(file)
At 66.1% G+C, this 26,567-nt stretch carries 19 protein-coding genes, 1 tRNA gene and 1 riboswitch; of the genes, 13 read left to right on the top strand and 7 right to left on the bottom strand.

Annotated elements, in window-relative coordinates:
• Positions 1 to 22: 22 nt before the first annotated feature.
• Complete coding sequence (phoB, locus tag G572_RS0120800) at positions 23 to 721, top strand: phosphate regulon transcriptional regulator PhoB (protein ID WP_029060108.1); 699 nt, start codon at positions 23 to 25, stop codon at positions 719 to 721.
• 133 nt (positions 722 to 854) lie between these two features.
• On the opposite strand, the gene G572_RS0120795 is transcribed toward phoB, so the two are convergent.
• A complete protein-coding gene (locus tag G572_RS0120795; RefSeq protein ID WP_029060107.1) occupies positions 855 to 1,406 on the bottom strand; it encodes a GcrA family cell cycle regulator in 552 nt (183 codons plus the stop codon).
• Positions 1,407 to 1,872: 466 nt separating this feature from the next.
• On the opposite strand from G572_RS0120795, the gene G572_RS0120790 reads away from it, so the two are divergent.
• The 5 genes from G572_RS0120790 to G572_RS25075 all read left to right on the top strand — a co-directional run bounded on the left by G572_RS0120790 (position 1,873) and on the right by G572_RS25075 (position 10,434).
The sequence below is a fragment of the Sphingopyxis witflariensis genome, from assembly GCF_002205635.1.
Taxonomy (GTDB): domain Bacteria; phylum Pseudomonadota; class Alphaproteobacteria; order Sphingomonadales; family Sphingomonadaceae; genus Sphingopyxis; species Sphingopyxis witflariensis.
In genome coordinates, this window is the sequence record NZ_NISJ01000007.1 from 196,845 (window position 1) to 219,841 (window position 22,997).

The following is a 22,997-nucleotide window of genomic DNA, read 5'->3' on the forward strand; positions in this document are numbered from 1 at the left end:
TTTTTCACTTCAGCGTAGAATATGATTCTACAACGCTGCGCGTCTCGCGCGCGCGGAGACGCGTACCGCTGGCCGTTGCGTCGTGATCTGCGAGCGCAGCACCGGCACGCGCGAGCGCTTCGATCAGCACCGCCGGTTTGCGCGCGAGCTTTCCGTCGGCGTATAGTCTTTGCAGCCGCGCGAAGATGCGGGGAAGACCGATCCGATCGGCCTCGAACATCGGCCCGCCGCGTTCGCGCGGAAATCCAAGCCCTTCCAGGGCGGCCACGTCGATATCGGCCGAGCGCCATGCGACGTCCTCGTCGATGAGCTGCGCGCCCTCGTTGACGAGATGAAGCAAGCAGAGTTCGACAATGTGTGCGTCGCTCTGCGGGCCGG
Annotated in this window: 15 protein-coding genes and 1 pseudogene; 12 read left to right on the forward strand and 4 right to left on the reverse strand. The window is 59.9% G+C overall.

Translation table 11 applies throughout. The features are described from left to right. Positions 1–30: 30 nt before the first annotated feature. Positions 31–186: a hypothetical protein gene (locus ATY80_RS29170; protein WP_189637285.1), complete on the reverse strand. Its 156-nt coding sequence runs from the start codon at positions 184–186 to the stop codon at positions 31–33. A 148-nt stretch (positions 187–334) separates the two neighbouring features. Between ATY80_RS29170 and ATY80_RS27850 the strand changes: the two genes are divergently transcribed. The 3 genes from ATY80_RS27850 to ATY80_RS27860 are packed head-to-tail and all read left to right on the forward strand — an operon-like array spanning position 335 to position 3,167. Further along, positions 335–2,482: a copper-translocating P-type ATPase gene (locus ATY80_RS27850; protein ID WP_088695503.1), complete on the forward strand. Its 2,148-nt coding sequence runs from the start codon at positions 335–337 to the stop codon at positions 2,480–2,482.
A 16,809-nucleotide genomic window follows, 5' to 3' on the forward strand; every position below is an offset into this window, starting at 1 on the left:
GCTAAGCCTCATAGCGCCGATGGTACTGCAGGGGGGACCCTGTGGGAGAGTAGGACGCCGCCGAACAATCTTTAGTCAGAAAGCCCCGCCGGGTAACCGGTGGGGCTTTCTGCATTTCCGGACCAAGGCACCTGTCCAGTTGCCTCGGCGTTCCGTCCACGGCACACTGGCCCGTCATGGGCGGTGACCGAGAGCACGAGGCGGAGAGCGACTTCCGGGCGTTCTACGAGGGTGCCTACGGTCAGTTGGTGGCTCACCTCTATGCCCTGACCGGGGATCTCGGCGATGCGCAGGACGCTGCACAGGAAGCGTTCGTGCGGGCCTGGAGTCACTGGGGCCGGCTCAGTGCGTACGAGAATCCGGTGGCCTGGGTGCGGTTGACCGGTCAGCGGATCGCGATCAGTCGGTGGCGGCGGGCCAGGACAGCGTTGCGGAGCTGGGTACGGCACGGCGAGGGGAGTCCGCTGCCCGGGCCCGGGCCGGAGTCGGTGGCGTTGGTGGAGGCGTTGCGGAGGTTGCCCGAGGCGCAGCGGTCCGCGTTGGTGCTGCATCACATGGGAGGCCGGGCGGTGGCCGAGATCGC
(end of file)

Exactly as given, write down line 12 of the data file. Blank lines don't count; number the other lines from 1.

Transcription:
Taxonomy (GTDB): domain Bacteria; phylum Pseudomonadota; class Alphaproteobacteria; order Sphingomonadales; family Sphingomonadaceae; genus Sphingopyxis; species Sphingopyxis witflariensis.